There is a famous saying that one man’s rubbish is another man’s treasure. Therefore this post begins with the author in South Shields market sometime around the year 2002. I often used to go to the market on a Friday afternoon which was partly a flea market with house clearances, used goods etc, getting the ferry across from my home near North Shields.

A Roman Fort at Tynemouth? Saxton’s Map of 1637

A guest post by Gary Holland examining a 400-year-old map with some place names that are easily recognisable to us today in Tyne & Wear – Munkseton, Blakworth, Whitlathe, Chirtons and on the south side Jerro and Sheales.

The mystery Tynemouth U-boat lying at 55°01’40”N, 1°18’52”W is probably the reason why the older generation called the small Pebble Beach on the north side of the Pier, the ‘Submarine Beach’, as presumably well into the 1960s bits of it were still washing up on the Castle rocks.

We know from Leland that Caer Urfa was the name for South Shields. He learned this from the monks at Tynemouth Priory around the time of the dissolution of the monasteries by Henry VIII, to whom he was antiquary. He also learned a great deal of other local knowledge from the monks, such as the nature of the Danish invasions and that South Shields was a seat of royalty.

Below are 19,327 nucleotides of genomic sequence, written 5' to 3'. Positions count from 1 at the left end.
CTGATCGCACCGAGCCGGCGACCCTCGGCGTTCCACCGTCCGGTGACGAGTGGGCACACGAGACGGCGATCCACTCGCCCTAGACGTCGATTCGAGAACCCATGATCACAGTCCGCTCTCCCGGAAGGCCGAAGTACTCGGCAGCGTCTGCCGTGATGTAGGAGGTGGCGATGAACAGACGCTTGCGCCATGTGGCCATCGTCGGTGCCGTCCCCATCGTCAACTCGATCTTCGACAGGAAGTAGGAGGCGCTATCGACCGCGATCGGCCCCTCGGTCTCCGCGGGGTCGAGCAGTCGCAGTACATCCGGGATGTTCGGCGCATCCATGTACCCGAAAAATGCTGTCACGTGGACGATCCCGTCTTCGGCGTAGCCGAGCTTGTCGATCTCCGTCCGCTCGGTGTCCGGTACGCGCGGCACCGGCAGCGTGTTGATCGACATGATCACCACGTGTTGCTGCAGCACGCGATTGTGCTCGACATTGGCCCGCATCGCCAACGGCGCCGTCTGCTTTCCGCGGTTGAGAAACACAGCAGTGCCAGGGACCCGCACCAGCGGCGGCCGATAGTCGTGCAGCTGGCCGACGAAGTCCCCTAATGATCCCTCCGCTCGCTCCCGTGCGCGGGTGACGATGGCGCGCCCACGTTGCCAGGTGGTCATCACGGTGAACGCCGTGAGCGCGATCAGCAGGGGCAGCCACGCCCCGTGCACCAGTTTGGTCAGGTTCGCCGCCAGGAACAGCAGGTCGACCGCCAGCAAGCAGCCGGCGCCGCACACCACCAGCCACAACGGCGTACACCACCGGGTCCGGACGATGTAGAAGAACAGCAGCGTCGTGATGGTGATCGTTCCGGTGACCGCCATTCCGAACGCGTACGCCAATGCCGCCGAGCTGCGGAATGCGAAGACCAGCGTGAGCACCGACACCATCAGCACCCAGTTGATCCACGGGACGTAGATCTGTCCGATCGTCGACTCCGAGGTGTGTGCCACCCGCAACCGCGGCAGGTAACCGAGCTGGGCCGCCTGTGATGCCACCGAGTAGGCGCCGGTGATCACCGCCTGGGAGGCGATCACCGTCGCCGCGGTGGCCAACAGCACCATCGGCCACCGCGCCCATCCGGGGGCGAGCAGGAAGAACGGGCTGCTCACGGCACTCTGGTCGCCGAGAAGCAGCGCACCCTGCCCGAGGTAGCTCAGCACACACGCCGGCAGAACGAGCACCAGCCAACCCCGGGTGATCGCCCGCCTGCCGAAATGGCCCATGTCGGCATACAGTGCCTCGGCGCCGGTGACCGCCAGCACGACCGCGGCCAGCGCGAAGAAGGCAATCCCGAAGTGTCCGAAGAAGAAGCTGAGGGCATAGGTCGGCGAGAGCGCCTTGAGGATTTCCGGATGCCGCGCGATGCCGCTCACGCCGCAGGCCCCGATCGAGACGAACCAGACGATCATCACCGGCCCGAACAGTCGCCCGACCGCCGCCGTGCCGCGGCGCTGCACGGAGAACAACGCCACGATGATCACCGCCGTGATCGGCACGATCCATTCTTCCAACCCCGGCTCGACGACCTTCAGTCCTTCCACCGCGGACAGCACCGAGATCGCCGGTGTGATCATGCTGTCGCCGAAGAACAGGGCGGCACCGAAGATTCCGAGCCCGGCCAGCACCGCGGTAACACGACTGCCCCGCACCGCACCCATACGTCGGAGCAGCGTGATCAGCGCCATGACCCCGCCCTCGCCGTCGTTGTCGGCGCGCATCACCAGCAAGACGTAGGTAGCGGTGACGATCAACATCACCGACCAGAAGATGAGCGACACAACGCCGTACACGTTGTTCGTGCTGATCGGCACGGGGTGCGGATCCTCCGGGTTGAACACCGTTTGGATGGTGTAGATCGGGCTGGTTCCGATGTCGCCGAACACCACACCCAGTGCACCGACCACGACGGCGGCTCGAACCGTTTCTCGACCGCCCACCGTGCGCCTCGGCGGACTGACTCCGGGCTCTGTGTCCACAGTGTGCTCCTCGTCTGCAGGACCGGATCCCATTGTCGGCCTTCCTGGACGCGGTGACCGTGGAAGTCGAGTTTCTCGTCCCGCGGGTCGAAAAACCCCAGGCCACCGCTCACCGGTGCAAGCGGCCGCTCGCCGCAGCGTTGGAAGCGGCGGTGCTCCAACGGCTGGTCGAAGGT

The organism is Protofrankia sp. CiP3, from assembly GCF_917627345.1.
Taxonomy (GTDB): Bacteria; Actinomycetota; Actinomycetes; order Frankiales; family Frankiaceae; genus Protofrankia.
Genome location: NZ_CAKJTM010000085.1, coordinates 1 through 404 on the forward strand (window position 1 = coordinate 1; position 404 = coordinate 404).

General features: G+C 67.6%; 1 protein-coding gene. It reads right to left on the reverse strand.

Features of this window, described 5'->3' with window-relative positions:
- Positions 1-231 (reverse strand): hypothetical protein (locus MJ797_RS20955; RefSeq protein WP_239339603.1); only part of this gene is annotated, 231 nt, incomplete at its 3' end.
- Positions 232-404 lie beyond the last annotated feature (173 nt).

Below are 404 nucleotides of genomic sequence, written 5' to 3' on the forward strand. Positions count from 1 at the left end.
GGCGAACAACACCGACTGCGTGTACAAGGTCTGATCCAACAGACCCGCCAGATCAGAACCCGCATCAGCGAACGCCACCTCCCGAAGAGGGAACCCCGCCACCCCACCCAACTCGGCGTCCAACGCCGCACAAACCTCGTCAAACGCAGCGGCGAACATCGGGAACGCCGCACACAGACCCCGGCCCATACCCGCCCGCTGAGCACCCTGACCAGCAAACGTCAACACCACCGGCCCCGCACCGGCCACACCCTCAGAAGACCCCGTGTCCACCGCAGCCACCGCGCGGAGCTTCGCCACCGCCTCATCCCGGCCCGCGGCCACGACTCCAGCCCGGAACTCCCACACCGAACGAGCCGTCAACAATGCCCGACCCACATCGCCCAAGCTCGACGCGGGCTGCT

Caer Urfa and the Agate Bear

This is a Roman bear cameo from Arbeia. It’s cut from sardonyx stone, a type of agate. As well as being unbelievably detailed and beautiful, it offers a tempting clue about the place.

Segedunum was a critical fort in the military infrastructure of the island. It sits at a perfect apex above the river looking down two long navigable reaches, almost to the coast in the east and almost to Newcastle in the west. In this post, I offer a new theory on the meaning of the name.

The Tyne is a mighty river with an ancient name, but no one knows for sure what it means. Here are some possible answers to the mystery and my view.